April 10, 2013

Dr. Maki Sugimoto, a surgeon and associate professor of gastroenterology at the Kobe University School of Medicine, believes that 3D printers can take medicine to the next level.

Dr. Maki Sugimoto | Credit: wsj.com

Since 2011 Dr. Sugimoto has been using 3D printer to fabricate replicas of patients' organs for the preparation for surgery. Using two-dimensional CT and MRI images of patients, doctors can create life-size replicated organs using 3D printing. These replicated organs are printed using two materials on an Objet Connex 3D printer. The outer layer is semi-transparent so doctors could see structures, bones and cancers from the outside.

In collaboration with Chiba-based medical engineering firm Fasotec Co., Dr. Sugimoto has also developed organ models that have the firmness and textures of real organs.

A 3-D replica of a patient's liver. | Credit: wsj.com

However making these organ models can cost from ¥50,000 ($500) to ¥150,000 ($1500), and the professional 3D printers usually also cost between $250,000 to $500,000. Fasotec says it is still rare for surgeons to request 3-D replicas of internal organs—more typical are basic 3-D copies of bones.

Professor Raphael Olszewski, a surgeon and head of the Université catholique de Louvain oral and maxillofacial surgery research lab in Belgium, uses paper-based 3D printing technology from Mcor Technologies to create physical models of patient's bone structures.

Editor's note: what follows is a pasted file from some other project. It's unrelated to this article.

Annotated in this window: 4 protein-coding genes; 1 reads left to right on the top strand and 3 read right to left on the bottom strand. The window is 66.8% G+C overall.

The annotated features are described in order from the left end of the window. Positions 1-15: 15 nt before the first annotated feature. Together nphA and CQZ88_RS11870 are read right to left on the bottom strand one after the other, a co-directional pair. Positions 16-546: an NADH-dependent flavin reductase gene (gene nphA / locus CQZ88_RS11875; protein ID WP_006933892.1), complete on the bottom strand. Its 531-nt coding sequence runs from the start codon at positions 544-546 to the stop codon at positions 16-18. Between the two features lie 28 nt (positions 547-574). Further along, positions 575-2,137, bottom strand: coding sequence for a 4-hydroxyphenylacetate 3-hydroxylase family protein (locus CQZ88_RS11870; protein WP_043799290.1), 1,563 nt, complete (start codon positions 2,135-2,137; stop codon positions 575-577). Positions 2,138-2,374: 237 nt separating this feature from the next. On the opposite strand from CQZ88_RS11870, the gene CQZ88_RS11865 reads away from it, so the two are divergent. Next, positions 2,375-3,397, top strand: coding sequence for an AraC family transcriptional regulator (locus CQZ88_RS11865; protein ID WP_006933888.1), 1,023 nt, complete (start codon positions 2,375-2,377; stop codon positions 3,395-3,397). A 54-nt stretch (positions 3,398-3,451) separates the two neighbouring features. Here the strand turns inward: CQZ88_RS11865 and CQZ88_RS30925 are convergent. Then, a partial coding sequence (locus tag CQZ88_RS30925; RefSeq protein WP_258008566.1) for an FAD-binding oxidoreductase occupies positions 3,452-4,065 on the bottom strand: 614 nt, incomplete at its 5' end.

"Time is critical when a patient is undergoing surgery. The longer the patient's internal tissue is exposed, the greater the risk." The surgeons take a CT or cone-beam CT scan of the patient and uses Maxilim software to export the section of bone they're interested in. Then they transform the 3D file into a printable file and print out a full-size 3D physical model.

Since the model is a facsimile of the patient's actual physiology, surgeons can use it to precisely shape metal inserts that fit along a patient's residual bone.

"With each procedure, we can easily win an hour in the operating room, and that's a major benefit for the patient," says Professor Raphael Olszewski. "We open the patient up, slide in the device, check the fit, and start the patient's recovery."

Olszewski estimates that a model made with Mcor costs about half that of the ZPrinter and about one-tenth that of stereolithography.

The use of such biological models drastically improves the accuracy of operation. Dr. Sugimoto believes that longer-term, the impact of 3D printing is no smaller than the shift from fixed-line phones to mobile phones. His accomplishments as an educator and innovator have won 18 national and international medical prizes. He has been developing open-source medical imaging softwares including OsiriX, medical information technology system, surgical navigation system, minimally invasive endoscopic surgery, surgical robot, and Bio-Texture Modeling technology by using a 3D printer and various kinds of resin materials that can reproduce bio-texture accurately.

Watch Maki Sugimoto's speech at TEDxOsaka below about bio-texture modeling.



Posted in 3D Printing Applications



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chai wrote at 5/15/2015 7:03:11 PM:


opi wrote at 4/15/2014 3:18:48 AM:

Hard to understand because you have developing communication skills. Consider less passion about a controversial topic otherwise you lose credibility from non-medical audience.

Josh wrote at 10/22/2013 7:01:42 PM:

Raphael Olszewski is giving a talk in London on November 7th! It'll be great to see such a fascinating man discuss his craft. In case anyone's interested, here's the link http://3dprintshow.com/london2013/medical/

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